Dow, HP, Reifenhäuser, Cadel Deinking, and Karlville have announced a “pioneering” proof of concept for recycling PE-based barrier pouches into new, high-quality PE pouches that the companies say are suitable for repeat recycling.
The first-of-its-kind recycling concept uses a multi-stage process to support a circular economy for digitally printed pouches, according to the companies.
The project team says that, using mechanical recycling and delinking, it has created a high-quality dishwasher MDO-PE 1 pouch containing 30% recycled contents, apparently also suitable for recycling.
Ralf Wiechmann, head of film innovation at Reifenhäuser, says: “We have modified and enhanced our Reifenhäuser production lines to enable films and packages not just to be economical and functional, but to meet the vast demand for recyclable packaging based on mono-material structures.
“For this project, we’ve broadened our machinery expertise to co-extrude the new resins on our highly flexible EVO 9-layer blown film line and produce PE-based packaging films at fast line speeds.
“This project shows that we can successfully produce recyclable packaging, according to Recyclass and CEFLEX guidelines, and use recycled materials in high value applications if we collaborate effectively along the value chain.”
According to Itai Shifriss, head of Indigo Business Supplies at HP: “To create the new pouch, HP reverse-printed the recyclable MDO-PE film on the HP Indigo 25K Digital Press with the dishwasher pouch artwork, to have it ready for lamination to the film using recycled resins at Dow’s Pack Studios.
“Sustainability is a key strategic growth area for HP customers and HP, and in order to drive the circular economy we collaborate with leading value chain partners.”
Laura Evangelio, senior technical service and development specialist at Dow Packaging and Specialty Plastics, adds: “Thanks to Dow’s Pack Studios and a team of world-class scientists, we could apply our full expertise and testing capabilities to make our resins work in this proof of concept.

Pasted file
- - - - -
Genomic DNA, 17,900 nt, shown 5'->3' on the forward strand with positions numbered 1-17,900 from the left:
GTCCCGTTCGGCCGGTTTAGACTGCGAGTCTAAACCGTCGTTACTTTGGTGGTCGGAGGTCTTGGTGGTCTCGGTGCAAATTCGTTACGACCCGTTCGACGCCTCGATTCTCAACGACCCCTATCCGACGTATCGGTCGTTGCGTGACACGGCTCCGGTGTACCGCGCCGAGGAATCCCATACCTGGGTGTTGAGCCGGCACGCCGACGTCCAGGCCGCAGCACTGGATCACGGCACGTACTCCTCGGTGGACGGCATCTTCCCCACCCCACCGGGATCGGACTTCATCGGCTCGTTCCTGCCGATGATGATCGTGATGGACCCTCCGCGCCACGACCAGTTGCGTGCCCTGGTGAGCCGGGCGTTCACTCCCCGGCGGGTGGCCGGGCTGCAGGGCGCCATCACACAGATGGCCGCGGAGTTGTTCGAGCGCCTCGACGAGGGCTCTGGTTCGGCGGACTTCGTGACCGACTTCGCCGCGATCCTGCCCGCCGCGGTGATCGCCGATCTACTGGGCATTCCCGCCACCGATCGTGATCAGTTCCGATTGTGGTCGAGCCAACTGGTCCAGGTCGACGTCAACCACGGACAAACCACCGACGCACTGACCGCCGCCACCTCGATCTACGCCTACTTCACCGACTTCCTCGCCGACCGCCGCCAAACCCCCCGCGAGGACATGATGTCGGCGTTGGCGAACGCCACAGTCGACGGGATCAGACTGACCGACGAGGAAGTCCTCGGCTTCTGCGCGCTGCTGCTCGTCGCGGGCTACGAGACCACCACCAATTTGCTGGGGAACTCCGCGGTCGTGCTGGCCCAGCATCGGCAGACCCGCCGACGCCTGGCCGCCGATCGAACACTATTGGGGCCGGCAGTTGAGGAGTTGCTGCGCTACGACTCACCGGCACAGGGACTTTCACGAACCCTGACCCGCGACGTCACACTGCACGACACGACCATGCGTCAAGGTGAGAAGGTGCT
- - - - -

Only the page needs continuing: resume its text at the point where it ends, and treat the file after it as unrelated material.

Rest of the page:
“The first PE-rich pouch was designed for recyclability with up to 5% EVOH in the total structure for barrier functionality, and Dow’s innovative resins provided a remarkable stiffness-toughness balance, low-temperature sealability, adhesion to extruded barrier layers and excellent bubble stability.
“For the second PE-based pouch, we used a high-performing solventless adhesive to enable the lamination of the MDO-PE film to the PE-film containing recycled resins from the first pouch.”
For the second pouch, Pablo Cartagena, business development manager at Cadel Deinking, explains: “To produce the recycled PE resins for the second pouch, we used our deinking technology to achieve the best outcome.
“The deinking process is key because it effectively removes ink from the plastic surface to obtain a plastic with similar characteristics to the raw virgin material, which helps to provide high-quality pouch-to-pouch recycling.
Gustavo Guzzi, EMEA sales manager from Karlville, says: “The Karlville pouch machine is one with the most compact footprint on the market, designed for extremely low set-up waste and quick change-over, perfectly suitable for recyclable materials.”
In addition, the team says it is working on incorporating digital traceability to the pouches in line with the R-Cycle initiative. An aim of the initiative is to automatically record recycling-relevant packaging properties during production by providing a digital product passport, which is then passed on through the value chain.
Using special markings, usable packaging can then be identified in the recycling process and sorted into single-type fractions.
The team claims this is key to obtaining high-quality recyclates and helping to create a circular economy.